Boys of Valor (2013)


Boys of Valor
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120 mins
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(488 votes)

Christian Superheroes Fight Evil in New Kids’ Series

Boys of Valor: Four DVD Set Coming Soon!

A superhero team of brothers fights evil in four faith-based adventures for kids. Armed with faith lasers, special martial arts skills, and the power of the Holy Bible, the young and courageous Boys of Valor protect their friends and the community from dangers that range from the terrible Evil Bots to the bully on the street corner.

Throughout each entertaining episode, the brothers teach literacy, math, and science skills while instilling Christian values in young viewers. An action-packed animated series, the Boys of Valor: Four DVD Set is full of inspiration and entertainment for the entire family.

33 Responses so far.

  1. Danette Jones says:

    This series is filled with spiritual and educational resources for children of all ages! I absolutely love this new animated series. Is so awesome to see that my boys have positive role models to follow through this series. Young African American males do not have many positive role models; therefore, I am glad that the producer chose to create such a wonderful resource!!!! I agree with the Dove Foundation, I award this series with 5 stars!!!!!!

    • Christian St John (Editor) says:

      I’m glad you, and your boys, are enjoying this series. I will make sure my boys watch it when I get my hands on a copy. Thanks Dannette :)


  2. Kurry Seymour says:


  3. Jane from N-nfei Schools Kenya, Africa says:

    I like this and would wish to establish partnership for use to have Boys of Valor on Elimu TV.We are based in Kenya.

  4. Leon Wheaton says:

    Great stuff, I like it very much!

  5. Timothy Bryant says:

    This is a great avenue to be used by God to help our future for tomorrow to make the right decision.

  6. Jackie Simpson says:

    Love the ninja outfits!!!!

  7. Brenda says:

    What an awesome strategy to capture and inspire the youth! I see this production as a great tool to empower young people to make better decisions and to increase skills in literacy, math, and science.

  8. Johnny Bridgewater says:

    These boys are in to something!!!

  9. Brenda says:

    This piece of work is extraordinary creative. What powerful messages it sends. Children all over the world can be blessed just by watching these episodes. I will certainly buy them for my grandchildren. In today’s time, technology and the media has a great impact on children and most of it is not on a positive note. Thank God for the creative hands and the passion to reach this generation. May God bless the man of God through this ministry.

  10. O Esquire says:

    Very positive work and a great fun example for the youth to look to and learn from. The academic component mixed w/ a positive religious message in a fun form is a great idea. I’ll definitely be sharing w/ young men I mentor.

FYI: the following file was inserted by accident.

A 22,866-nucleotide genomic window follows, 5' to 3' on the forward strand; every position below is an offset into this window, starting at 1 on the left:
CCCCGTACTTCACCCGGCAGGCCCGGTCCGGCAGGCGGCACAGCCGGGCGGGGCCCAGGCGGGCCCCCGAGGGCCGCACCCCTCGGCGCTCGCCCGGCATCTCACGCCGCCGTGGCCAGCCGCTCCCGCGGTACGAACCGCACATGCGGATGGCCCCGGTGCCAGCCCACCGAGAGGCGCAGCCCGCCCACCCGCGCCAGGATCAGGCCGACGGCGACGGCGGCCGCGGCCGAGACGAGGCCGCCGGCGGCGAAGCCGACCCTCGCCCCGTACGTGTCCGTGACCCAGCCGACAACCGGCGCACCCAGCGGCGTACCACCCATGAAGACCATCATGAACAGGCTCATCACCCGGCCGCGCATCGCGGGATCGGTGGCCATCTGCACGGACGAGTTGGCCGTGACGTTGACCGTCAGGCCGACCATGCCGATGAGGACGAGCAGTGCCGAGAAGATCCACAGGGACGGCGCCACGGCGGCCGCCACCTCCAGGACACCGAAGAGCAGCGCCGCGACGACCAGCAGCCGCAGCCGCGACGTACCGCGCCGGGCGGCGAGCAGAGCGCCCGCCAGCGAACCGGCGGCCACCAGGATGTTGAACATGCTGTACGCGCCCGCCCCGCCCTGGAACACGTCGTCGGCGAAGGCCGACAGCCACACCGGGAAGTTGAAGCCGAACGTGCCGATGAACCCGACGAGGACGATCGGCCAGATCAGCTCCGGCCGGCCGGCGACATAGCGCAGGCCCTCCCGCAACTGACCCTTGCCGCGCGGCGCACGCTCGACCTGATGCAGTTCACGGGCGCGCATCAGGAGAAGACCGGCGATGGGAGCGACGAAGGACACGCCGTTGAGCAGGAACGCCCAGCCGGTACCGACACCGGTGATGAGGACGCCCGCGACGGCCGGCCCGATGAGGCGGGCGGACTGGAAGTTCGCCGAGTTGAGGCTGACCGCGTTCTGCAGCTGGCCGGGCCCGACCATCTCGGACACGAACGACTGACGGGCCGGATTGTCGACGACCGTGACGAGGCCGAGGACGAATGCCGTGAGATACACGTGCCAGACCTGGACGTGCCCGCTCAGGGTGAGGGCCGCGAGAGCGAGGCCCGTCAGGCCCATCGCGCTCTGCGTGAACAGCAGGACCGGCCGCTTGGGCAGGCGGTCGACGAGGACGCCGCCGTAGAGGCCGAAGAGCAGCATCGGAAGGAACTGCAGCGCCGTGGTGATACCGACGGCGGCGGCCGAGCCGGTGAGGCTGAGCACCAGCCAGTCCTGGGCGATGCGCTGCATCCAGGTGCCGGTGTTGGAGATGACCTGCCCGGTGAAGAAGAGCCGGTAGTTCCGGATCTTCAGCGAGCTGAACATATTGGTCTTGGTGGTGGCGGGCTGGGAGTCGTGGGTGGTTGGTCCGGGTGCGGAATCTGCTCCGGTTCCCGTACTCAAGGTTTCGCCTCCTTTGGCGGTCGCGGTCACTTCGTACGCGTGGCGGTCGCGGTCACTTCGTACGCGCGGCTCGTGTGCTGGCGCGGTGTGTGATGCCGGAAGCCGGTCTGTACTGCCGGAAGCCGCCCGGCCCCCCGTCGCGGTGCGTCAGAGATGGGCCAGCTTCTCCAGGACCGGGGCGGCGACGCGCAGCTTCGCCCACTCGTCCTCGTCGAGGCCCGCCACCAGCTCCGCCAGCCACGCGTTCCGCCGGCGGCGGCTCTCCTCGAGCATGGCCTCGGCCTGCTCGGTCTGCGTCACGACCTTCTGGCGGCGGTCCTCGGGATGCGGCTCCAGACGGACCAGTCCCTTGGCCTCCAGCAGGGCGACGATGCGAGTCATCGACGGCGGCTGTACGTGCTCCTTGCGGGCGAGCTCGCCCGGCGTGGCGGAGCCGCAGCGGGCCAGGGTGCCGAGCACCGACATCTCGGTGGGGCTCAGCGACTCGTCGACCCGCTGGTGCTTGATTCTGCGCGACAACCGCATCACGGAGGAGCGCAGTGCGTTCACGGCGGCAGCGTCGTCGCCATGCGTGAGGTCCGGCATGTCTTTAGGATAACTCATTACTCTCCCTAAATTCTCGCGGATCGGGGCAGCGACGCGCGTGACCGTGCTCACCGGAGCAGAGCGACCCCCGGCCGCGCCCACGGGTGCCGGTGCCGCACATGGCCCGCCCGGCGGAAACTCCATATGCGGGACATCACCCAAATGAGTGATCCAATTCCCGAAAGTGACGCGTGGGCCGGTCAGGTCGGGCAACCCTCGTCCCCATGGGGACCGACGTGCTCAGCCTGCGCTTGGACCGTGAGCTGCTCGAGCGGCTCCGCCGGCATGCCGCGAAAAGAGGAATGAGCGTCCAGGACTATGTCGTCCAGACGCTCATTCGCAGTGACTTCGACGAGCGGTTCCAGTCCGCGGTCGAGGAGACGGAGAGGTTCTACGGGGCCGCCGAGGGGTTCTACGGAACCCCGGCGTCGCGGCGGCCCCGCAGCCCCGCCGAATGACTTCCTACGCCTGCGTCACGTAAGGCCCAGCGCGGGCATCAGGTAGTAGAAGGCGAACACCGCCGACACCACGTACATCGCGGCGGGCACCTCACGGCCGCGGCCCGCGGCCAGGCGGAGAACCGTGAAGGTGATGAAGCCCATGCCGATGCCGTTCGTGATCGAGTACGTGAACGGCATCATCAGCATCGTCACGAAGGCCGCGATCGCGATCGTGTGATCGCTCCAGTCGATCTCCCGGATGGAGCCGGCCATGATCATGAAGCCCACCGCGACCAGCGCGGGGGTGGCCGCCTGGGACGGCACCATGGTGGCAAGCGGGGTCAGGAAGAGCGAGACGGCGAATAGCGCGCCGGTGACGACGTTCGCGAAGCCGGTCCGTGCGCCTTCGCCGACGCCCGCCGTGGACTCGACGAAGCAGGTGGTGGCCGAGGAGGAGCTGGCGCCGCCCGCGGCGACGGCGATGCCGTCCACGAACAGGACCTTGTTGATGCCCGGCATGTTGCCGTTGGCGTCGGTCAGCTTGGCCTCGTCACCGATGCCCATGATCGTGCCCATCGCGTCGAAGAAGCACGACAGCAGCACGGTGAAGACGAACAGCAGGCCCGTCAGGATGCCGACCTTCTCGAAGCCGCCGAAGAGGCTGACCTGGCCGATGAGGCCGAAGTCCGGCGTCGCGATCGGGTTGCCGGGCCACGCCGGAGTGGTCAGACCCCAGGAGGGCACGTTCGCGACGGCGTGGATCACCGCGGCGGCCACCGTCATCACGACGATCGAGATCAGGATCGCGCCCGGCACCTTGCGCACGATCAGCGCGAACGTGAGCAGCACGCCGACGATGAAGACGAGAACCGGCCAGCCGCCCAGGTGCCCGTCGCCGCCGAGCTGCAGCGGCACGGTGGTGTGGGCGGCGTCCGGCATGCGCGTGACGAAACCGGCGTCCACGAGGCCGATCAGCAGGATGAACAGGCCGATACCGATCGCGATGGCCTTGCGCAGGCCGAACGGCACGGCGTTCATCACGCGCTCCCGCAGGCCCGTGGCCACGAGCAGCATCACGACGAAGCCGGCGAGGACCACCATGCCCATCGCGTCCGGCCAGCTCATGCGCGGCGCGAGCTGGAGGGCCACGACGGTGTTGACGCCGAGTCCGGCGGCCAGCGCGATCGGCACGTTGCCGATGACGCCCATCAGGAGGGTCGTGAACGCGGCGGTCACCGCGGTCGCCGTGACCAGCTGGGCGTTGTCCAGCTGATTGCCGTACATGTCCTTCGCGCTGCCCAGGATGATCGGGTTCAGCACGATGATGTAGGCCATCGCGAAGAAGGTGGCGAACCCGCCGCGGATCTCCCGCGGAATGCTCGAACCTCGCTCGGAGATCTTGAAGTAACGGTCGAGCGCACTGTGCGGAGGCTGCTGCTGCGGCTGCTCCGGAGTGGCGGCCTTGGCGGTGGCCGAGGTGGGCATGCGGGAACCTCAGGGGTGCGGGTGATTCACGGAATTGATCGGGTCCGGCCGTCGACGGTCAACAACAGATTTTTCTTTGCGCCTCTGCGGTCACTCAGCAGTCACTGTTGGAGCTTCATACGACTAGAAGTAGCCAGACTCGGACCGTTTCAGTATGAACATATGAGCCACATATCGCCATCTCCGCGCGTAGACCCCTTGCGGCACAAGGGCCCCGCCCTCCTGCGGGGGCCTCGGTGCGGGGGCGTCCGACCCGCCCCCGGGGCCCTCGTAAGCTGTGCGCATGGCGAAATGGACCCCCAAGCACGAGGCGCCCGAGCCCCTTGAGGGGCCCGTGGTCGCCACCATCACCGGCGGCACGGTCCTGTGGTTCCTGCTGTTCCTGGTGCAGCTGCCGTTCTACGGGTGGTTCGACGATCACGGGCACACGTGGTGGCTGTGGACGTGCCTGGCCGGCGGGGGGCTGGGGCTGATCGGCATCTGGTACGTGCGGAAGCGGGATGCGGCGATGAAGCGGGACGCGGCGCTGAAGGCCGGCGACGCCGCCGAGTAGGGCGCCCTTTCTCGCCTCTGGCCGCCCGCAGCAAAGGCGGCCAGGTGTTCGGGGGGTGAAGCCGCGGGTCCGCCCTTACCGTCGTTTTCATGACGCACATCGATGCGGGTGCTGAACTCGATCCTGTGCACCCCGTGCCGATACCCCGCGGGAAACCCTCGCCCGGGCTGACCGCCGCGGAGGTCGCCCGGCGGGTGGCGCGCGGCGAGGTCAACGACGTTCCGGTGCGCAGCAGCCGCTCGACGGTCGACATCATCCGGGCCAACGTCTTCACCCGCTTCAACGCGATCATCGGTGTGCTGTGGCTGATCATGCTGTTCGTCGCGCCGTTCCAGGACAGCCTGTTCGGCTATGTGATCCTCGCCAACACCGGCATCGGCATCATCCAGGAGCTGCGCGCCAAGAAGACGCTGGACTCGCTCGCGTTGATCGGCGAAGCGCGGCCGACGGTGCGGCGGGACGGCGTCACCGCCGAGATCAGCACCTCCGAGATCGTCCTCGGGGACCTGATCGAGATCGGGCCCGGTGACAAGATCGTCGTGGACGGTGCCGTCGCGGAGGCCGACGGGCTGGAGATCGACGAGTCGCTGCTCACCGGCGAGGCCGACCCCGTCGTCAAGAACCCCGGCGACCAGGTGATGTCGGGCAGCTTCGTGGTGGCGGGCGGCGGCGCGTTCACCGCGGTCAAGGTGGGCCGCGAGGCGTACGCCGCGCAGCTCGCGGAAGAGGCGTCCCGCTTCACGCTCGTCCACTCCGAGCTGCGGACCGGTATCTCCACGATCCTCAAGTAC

11. Virginia Bartels says:

    What a positive, detailed review of your Boys of Valor! Please keep up the great work!


  12. Serveant of God says:

    I think this idea came from God! With all the negative secular cartoons out there…, it’s good to know that we can find positive cartoons with a Christian message!!!

    I like the way the author tried to highlight the spiritual warfare of the Christian experience. I rate this cartoon series FIVE stars along with the DOVE FOUNDATION!!!!

  13. Patricia Press says:


  14. Patricia Press says:


  15. Through the years in my work with children, I have found that they need to be reached according to their sex. Girls and boys learn differently, and quite frankly, I feel they learn better when separated by sex. Girls need to be encouraged, because somewhere during their girlhood, they loose their confidence. They need to be validated, and encouraged to be the best that they can be. They will also learn easier than the males, excelling in what they do. Boys, however, are a different story. They usually have a hard time sitting still for conventional learning. They are geared to math, science, and other sciences. They just need to find someone to emulate and encourage them. Enter….heroes. Art teacher, Daniel Bryant, at Oakbrook Elementary school, has developed a cartoon series about “Boys of Valor”. As an African-American, he realizes the need for encouraging young boys, so he came up with the idea for his cartoon series. With six brothers, he developed six characters, and each of his brothers read the various parts. His super heroes encourage the boys in the subjects they are normally gifted in, and shows them that they are capable to use those gifts. The boys see themselves in the characters, and will jump out of their seats in enthusiasm. He also wants black children to know they can excel without being in music or playing professional sports. He feels all students are our future workforce, and “goodness knows”, we can certainly use super heroes good in math and science. The Bible is full of super heroes, with stories that thrill, excite, and encourage kids. Read a Bible story to your kids tonight, and help them to become a super hero for God.

    “The righteous man leads a blameless life; blessed are his children after him.” Proverbs 20:7